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By Catholic Online (NEWS CONSORTIUM)

11/26/2013 (4 months ago)

Catholic Online (www.catholic.org)

Discovery gives 'broad picture' of human development at that time

Traces of a 10,000-year-old house have been unearthed in recent archaeological digs in Israel. Other remarkable finds while digging at a construction site included stone axes and a "cultic" temple. The artifacts provide a "broad picture" of human development over thousands of years.

The find came from a period in mankind's development when humans were first starting to live in permanent settlements rather than constantly migrating in search of food.

The find came from a period in mankind's development when humans were first starting to live in permanent settlements rather than constantly migrating in search of food.

Article Highlights

By Catholic Online (NEWS CONSORTIUM)

Catholic Online (www.catholic.org)

11/26/2013 (4 months ago)

Published in Middle East

Keywords: Israel, archaeology, home, cultic temple, excavation


LOS ANGELES, CA (Catholic Online) - This findings are from the time when people first started settling in homes to the early days of urban planning.

Officials with the Israel Antiquities Authority report that the excavation took place at Eshtaol, located about 15 miles west of Jerusalem. The dig was in preparation of the widening of an Israeli road. The oldest discovery at the site previously was a building from the eighth millennium B.C., during the Neolithic period.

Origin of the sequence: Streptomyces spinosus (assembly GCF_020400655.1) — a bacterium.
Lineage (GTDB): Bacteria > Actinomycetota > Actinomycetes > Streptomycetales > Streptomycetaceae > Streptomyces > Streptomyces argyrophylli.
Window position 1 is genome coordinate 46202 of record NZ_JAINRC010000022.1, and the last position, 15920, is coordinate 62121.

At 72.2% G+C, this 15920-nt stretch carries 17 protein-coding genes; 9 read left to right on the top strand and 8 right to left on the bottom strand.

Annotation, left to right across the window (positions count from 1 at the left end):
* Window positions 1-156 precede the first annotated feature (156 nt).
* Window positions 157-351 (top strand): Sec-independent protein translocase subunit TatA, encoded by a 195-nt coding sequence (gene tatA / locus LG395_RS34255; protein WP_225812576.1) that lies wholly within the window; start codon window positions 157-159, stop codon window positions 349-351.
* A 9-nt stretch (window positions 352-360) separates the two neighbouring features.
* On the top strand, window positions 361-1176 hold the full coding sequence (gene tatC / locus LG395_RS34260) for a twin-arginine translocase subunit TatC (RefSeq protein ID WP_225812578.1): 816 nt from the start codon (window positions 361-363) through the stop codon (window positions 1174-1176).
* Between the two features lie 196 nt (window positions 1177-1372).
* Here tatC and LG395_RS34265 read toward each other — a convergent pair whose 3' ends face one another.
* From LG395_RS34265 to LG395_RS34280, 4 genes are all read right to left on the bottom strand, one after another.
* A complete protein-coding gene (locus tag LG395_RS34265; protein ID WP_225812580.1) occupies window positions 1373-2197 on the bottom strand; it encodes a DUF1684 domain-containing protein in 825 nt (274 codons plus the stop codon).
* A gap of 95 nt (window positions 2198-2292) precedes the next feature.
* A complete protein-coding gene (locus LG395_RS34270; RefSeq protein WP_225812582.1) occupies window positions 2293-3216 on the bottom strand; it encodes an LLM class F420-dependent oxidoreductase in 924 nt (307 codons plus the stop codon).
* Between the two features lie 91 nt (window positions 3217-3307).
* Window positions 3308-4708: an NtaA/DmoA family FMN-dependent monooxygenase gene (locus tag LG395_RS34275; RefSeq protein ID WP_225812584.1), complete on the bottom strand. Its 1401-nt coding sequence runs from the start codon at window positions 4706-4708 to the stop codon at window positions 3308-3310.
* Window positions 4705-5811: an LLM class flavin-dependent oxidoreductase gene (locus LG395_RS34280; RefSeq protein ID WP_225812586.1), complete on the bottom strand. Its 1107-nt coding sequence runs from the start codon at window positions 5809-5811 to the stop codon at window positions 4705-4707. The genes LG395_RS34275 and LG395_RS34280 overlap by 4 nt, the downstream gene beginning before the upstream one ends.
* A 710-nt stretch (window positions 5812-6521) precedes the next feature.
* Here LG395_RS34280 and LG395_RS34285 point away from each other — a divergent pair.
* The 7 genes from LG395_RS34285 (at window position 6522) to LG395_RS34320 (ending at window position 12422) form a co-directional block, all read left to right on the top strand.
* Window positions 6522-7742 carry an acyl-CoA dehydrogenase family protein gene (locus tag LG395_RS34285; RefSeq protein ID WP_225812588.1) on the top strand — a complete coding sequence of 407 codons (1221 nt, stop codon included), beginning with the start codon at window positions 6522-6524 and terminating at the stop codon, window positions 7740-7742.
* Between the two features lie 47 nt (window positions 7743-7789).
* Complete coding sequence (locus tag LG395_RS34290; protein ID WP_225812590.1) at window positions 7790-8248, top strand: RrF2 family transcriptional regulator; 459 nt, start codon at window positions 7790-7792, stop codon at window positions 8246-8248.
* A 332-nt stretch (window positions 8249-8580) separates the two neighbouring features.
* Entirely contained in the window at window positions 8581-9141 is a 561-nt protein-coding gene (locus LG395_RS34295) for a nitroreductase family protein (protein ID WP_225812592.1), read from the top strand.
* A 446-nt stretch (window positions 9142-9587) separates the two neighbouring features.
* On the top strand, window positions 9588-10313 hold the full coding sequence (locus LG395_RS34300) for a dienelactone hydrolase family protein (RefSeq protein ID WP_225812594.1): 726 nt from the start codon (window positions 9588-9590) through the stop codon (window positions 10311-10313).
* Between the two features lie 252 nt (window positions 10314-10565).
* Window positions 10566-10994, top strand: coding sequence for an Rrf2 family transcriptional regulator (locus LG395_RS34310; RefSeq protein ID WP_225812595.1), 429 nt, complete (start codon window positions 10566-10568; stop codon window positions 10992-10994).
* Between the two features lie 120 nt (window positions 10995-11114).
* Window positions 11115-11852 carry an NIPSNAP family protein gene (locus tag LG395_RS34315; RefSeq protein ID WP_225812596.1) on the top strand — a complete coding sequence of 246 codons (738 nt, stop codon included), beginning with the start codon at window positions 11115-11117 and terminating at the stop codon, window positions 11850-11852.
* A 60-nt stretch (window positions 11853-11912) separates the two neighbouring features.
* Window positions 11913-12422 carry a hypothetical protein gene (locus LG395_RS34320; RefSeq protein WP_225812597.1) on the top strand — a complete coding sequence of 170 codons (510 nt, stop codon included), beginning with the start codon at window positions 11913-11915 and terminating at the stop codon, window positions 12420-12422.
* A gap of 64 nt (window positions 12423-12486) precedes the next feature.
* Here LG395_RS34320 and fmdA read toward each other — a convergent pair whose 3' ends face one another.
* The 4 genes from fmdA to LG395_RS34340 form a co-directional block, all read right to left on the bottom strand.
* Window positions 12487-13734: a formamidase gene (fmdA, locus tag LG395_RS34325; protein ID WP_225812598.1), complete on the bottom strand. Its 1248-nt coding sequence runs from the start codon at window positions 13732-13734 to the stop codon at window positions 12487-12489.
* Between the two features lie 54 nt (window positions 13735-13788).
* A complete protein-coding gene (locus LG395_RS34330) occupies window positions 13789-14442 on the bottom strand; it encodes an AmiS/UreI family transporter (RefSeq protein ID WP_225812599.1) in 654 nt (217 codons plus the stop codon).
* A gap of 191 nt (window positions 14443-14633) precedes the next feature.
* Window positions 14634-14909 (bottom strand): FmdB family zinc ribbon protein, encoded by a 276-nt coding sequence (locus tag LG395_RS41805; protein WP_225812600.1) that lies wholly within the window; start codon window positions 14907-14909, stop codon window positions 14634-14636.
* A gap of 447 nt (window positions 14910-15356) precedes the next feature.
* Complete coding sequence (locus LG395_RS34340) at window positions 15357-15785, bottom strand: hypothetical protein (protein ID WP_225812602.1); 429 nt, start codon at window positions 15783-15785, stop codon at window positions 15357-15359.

"This is the first time that such an ancient structure has been discovered in the Judean Shephelah," archaeologists with the IAA say.

The new building appears to have undergone a number of renovations. The find came from a period in mankind's development when humans were first starting to live in permanent settlements rather than constantly migrating in search of food.

The team found a cluster of abandoned flint and limestone axes nearby.

"Here we have evidence of man's transition to permanent dwellings and that in fact is the beginning of the domestication of animals and plants; instead of searching out wild sheep, ancient man started raising them near the house," the archaeologists said in a statement.

The remains of a possible "cultic" temple more than 6,000 years old were also among the discoveries. The researchers think this structure, built in the second half of the fifth millennium B.C., was used for ritual purposes. The structure contains a heavy, four-feet-tall standing stone that is smoothed on all six of its sides and was erected facing east.

"The large excavation affords us a broad picture of the progression and development of the society in the settlement throughout the ages," Amir Golani, one of the excavation directors for the IAA says.

The stone, which is worked on all of its sides, is evidence of cultic activity in the Chalcolithic period.

"We can see distinctly a settlement that gradually became planned, which included alleys and buildings that were extremely impressive from the standpoint of their size and the manner of their construction," Golani explained in a statement. "We can clearly trace the urban planning and see the guiding hand of the settlement's leadership that chose to regulate the construction in the crowded regions in the center of the settlement and allowed less planning along its periphery."

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